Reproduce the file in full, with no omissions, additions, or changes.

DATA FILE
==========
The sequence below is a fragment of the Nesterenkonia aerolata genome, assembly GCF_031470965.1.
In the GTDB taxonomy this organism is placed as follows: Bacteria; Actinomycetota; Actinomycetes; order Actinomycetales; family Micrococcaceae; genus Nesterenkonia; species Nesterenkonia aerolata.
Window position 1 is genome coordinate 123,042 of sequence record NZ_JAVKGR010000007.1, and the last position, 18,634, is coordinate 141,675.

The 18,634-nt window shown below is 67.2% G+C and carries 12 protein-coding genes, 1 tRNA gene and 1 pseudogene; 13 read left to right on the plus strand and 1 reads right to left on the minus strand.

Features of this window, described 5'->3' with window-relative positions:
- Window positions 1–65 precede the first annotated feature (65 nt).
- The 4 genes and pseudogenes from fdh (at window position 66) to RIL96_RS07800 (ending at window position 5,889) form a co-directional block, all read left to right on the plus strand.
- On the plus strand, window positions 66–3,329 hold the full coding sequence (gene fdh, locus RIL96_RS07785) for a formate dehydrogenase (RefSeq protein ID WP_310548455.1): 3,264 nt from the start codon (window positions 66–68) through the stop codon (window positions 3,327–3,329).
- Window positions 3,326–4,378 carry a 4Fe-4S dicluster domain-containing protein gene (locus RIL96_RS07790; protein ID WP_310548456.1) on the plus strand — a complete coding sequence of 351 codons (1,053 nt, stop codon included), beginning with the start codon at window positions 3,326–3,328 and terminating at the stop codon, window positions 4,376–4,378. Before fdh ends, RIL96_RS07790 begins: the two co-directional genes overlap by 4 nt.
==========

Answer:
The sequence below is a fragment of the Nesterenkonia aerolata genome, assembly GCF_031470965.1.
In the GTDB taxonomy this organism is placed as follows: Bacteria; Actinomycetota; Actinomycetes; order Actinomycetales; family Micrococcaceae; genus Nesterenkonia; species Nesterenkonia aerolata.
Window position 1 is genome coordinate 123,042 of sequence record NZ_JAVKGR010000007.1, and the last position, 18,634, is coordinate 141,675.

The 18,634-nt window shown below is 67.2% G+C and carries 12 protein-coding genes, 1 tRNA gene and 1 pseudogene; 13 read left to right on the plus strand and 1 reads right to left on the minus strand.

Features of this window, described 5'->3' with window-relative positions:
- Window positions 1–65 precede the first annotated feature (65 nt).
- The 4 genes and pseudogenes from fdh (at window position 66) to RIL96_RS07800 (ending at window position 5,889) form a co-directional block, all read left to right on the plus strand.
- On the plus strand, window positions 66–3,329 hold the full coding sequence (gene fdh, locus RIL96_RS07785) for a formate dehydrogenase (RefSeq protein ID WP_310548455.1): 3,264 nt from the start codon (window positions 66–68) through the stop codon (window positions 3,327–3,329).
- Window positions 3,326–4,378 carry a 4Fe-4S dicluster domain-containing protein gene (locus RIL96_RS07790; protein ID WP_310548456.1) on the plus strand — a complete coding sequence of 351 codons (1,053 nt, stop codon included), beginning with the start codon at window positions 3,326–3,328 and terminating at the stop codon, window positions 4,376–4,378. Before fdh ends, RIL96_RS07790 begins: the two co-directional genes overlap by 4 nt.